In his second dispatch from the Consumer Electronics Show in Las Vegas, Starcom MediaVest's group CEO Stewart Easterbrook gets to grips with the much-vaunted 'internet of things'
There is much talk at the Consumer Electronics Show about the 'internet of things'. This seems slightly at odds with the innovative spirit of CES given this phrase has been used for over 10 years. But there has clearly been much development recently which allows technology to be used and controlled by consumers for a broad spectrum of very tangible benefits. This shift is very visible at CES where there are many examples of apps and devices that let people wirelessly control many everyday objects, often via links to smartphones and tablets, as well as smart devices with intelligence built in. I'll highlight some here.
A little less sexy than the latest smart TVs perhaps, but drawing significant crowds at CES, were displays of kitchens and kitchen appliances. It is now a very realistic possibility that we will soon (after years of hype) be using fridges that assess when we are running low on certain food items and automatically reorder through our regular online retailer of choice. Given coverage of retail results over the last week and the development of this sort of technology, Morrisons may have even more reason to regret its slow progress in online retail when compared to the likes of Tesco. Another interesting appliance was a dishwasher from LG that liaises with your energy supplier to ensure that it only switches itself on at a time of day when electricity is cheap.
There are a very large number of stands exhibiting smaller scale, wearable computing such as health and fitness monitors and smartwatches (often combined). One of the most interesting of these is the Pebble smartwatch which was the subject of much excitement at CES today. This hotly-anticipated smartwatch was created thanks to $15m of crowdsourced funding (Kickstarter's most successful project to date) and is being made available this month. The Pebble has an e-ink display similar to those found on e-readers and lasts seven days on one battery charge. The screen is able to display a multitude of apps as well as tell the time. Third-party developers will be able to create apps for the watch which can pair up with smartphones running Google's Android software or Apple's iOS. Perhaps of more importance longer term are the devices that will help us monitor our health; not only heartbeat, blood pressure and so on but food intake and amount of exercise.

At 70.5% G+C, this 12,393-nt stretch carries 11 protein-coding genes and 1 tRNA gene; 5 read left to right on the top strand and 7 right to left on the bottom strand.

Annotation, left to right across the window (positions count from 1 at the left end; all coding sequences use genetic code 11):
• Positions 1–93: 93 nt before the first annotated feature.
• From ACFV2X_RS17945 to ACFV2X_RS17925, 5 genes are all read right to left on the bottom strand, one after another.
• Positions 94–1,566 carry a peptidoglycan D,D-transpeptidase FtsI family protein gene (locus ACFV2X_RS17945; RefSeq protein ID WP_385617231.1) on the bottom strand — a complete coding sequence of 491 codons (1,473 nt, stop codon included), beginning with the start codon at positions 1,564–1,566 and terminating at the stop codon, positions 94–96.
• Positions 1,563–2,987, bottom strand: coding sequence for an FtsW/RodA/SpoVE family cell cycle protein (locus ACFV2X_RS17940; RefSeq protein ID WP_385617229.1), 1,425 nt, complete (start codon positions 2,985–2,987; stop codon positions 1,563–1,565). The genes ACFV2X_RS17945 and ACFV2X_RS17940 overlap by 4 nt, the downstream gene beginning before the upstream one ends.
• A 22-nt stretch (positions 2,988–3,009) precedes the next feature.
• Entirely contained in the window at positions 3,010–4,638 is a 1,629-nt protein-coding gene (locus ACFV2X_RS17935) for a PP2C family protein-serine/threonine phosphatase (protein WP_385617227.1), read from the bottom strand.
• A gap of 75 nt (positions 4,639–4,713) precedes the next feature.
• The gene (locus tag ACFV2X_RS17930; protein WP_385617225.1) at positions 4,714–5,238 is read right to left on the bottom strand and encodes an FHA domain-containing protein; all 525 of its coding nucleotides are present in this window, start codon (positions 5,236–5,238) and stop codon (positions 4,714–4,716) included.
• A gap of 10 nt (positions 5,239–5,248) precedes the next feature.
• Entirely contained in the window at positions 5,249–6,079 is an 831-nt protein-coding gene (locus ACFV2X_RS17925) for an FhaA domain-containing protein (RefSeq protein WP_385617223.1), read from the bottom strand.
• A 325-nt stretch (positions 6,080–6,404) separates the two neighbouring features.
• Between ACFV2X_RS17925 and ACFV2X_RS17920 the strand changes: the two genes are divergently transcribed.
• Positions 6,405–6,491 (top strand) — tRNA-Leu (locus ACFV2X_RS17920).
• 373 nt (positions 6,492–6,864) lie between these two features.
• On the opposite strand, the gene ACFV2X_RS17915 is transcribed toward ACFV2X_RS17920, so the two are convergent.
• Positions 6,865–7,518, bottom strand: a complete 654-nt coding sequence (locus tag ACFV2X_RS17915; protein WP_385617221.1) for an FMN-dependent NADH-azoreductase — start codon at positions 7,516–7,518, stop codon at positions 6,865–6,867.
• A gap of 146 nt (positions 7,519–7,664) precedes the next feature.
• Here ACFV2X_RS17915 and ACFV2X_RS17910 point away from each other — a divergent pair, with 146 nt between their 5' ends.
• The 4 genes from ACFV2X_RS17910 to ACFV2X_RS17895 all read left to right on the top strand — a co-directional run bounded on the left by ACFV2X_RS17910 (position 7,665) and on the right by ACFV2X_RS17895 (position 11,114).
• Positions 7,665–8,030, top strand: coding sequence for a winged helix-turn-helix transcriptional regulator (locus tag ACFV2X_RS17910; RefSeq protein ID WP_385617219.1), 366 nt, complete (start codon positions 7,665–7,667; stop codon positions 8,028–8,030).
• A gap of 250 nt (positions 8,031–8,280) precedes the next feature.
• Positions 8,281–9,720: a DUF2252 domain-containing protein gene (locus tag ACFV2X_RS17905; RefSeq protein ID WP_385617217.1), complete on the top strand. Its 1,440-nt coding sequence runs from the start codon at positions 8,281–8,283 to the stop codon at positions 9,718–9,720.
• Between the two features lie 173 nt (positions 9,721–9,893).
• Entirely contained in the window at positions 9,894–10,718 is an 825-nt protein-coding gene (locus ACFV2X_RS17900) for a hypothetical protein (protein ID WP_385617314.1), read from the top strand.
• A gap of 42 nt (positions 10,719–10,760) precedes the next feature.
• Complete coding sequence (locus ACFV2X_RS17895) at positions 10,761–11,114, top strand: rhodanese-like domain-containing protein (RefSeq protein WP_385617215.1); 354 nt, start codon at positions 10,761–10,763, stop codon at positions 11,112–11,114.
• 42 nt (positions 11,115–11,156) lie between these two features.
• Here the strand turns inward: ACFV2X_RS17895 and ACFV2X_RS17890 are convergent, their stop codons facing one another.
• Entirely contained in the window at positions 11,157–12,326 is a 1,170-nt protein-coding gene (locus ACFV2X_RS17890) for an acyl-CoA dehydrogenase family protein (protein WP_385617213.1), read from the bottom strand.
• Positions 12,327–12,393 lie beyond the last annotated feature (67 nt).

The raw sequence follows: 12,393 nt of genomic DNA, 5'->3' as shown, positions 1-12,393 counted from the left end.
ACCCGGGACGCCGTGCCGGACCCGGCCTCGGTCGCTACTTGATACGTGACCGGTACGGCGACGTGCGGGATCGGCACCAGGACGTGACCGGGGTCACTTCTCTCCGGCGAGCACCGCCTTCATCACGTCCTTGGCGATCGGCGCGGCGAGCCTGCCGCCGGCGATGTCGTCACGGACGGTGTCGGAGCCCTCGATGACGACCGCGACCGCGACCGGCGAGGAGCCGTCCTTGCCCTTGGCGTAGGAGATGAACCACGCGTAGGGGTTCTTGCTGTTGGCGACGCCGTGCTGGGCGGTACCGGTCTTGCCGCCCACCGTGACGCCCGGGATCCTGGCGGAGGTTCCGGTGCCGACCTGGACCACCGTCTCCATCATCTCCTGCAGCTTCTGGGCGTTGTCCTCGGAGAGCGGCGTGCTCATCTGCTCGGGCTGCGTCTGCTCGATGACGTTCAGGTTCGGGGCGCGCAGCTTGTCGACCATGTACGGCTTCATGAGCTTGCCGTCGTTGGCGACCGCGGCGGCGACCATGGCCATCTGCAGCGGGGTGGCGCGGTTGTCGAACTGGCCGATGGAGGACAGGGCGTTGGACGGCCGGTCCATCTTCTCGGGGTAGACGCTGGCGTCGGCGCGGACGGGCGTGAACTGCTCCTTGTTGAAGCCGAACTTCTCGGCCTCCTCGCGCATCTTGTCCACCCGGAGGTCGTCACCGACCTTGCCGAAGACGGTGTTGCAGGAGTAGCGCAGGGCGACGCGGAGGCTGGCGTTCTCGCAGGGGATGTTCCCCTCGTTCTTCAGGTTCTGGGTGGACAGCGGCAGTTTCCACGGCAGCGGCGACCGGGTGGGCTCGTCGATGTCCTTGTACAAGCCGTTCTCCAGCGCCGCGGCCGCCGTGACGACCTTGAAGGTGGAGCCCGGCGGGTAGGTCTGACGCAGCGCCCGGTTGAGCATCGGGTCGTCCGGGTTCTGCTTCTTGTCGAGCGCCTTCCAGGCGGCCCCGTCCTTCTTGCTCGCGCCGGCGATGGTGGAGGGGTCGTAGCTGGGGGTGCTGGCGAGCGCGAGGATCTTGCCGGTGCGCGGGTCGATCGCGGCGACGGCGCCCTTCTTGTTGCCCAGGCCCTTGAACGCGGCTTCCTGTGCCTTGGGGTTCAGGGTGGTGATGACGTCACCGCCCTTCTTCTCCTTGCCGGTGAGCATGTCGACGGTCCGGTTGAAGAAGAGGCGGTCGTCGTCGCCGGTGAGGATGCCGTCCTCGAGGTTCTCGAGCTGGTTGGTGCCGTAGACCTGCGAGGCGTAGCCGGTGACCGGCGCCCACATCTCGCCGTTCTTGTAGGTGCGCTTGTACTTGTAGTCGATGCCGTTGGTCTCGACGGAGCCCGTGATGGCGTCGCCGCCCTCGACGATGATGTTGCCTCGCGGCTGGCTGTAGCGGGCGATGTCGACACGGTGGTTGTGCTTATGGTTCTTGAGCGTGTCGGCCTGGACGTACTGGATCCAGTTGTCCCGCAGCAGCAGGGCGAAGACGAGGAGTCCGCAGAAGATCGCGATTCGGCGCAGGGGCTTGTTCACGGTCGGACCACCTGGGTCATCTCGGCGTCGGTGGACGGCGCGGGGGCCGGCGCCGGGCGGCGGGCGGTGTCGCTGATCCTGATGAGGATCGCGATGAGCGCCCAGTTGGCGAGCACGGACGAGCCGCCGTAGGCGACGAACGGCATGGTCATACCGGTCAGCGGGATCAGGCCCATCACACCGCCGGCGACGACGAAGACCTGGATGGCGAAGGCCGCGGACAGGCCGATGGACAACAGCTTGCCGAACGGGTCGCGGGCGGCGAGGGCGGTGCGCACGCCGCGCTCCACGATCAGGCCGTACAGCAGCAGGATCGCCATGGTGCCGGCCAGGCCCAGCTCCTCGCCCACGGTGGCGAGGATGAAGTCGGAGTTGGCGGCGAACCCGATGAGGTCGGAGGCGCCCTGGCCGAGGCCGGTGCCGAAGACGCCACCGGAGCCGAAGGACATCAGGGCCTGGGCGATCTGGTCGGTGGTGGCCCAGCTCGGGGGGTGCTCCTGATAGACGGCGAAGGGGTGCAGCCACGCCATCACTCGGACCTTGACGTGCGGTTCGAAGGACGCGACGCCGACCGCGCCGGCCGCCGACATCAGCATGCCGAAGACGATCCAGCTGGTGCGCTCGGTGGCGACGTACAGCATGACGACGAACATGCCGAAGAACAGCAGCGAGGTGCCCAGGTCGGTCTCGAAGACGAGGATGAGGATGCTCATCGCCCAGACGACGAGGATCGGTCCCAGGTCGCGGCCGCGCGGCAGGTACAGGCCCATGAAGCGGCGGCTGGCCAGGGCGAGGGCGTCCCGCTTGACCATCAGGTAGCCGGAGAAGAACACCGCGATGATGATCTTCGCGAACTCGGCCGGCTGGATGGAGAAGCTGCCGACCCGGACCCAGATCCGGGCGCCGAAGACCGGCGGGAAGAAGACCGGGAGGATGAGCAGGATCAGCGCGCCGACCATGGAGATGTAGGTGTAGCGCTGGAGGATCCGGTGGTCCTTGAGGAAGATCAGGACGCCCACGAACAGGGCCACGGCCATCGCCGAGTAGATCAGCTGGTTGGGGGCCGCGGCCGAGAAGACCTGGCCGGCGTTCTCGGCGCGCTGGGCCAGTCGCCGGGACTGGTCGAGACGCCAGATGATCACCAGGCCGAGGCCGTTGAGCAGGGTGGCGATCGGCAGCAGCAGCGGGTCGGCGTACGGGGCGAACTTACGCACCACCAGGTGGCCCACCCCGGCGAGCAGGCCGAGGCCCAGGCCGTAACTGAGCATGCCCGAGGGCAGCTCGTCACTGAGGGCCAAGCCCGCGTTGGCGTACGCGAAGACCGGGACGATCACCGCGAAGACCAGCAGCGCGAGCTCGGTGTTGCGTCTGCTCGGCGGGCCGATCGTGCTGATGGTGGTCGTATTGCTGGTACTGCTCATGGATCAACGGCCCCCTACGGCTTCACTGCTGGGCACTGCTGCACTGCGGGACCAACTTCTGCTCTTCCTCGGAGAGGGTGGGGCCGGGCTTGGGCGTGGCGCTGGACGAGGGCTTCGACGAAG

A huge number of acres of exhibition space was taken by car manufacturers. It feels to me that much of the focus in recent years has been around using technology to improve the quality of the drive as opposed to the in-car experience. But that is clearly about to change. Many manufacturers were displaying technology that can seamlessly link car, smartphone and location data to deliver an enhanced experience. For example, Ford were showing a car that would read your text messages to you as you are driving. Others demonstrated how by synching car and smartphone, the music being played in your car could automatically adapt to driving conditions. One soundtrack for driving faster on an open road, another for city driving.
The 'internet of things' also opens up huge possibilities for retailers. Clearly the demarcation between in-store and e-commerce experiences is going to become increasingly blurred as technology allows consumers an increasingly seamless experience. Expect to see more, and more sophisticated, screens in stores and for portability of retail experience from store to online through smartphones and tablets.
However, as I walked around the show seeing these devices, it was apparent that they are mostly being developed independent of one another. Whatever the benefits to us as individuals, this would hugely slow adoption. So it seems to me, the biggest winners will be those companies that can join up some of the best of these applications - those who make out lives simpler, easier and better.
Tomorrow I'll share a few thoughts on the reinvention of TV.